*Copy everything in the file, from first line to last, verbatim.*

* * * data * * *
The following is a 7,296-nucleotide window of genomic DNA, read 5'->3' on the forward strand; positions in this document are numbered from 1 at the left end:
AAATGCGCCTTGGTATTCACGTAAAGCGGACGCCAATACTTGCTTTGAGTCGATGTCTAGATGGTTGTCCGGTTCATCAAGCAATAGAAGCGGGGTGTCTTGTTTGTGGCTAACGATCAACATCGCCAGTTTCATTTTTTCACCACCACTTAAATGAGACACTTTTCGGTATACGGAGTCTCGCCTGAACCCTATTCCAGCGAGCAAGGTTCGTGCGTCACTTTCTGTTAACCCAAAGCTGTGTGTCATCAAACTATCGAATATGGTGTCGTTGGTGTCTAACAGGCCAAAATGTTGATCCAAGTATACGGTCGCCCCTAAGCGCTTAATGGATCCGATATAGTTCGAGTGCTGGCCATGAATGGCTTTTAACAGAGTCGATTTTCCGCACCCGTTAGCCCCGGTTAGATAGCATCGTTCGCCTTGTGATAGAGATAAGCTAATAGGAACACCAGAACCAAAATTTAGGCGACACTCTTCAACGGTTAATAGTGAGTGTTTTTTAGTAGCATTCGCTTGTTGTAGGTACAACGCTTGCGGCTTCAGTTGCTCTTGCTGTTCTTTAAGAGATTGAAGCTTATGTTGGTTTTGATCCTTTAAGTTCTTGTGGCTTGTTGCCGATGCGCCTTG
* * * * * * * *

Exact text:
The following is a 7,296-nucleotide window of genomic DNA, read 5'->3' on the forward strand; positions in this document are numbered from 1 at the left end:
AAATGCGCCTTGGTATTCACGTAAAGCGGACGCCAATACTTGCTTTGAGTCGATGTCTAGATGGTTGTCCGGTTCATCAAGCAATAGAAGCGGGGTGTCTTGTTTGTGGCTAACGATCAACATCGCCAGTTTCATTTTTTCACCACCACTTAAATGAGACACTTTTCGGTATACGGAGTCTCGCCTGAACCCTATTCCAGCGAGCAAGGTTCGTGCGTCACTTTCTGTTAACCCAAAGCTGTGTGTCATCAAACTATCGAATATGGTGTCGTTGGTGTCTAACAGGCCAAAATGTTGATCCAAGTATACGGTCGCCCCTAAGCGCTTAATGGATCCGATATAGTTCGAGTGCTGGCCATGAATGGCTTTTAACAGAGTCGATTTTCCGCACCCGTTAGCCCCGGTTAGATAGCATCGTTCGCCTTGTGATAGAGATAAGCTAATAGGAACACCAGAACCAAAATTTAGGCGACACTCTTCAACGGTTAATAGTGAGTGTTTTTTAGTAGCATTCGCTTGTTGTAGGTACAACGCTTGCGGCTTCAGTTGCTCTTGCTGTTCTTTAAGAGATTGAAGCTTATGTTGGTTTTGATCCTTTAAGTTCTTGTGGCTTGTTGCCGATGCGCCTTG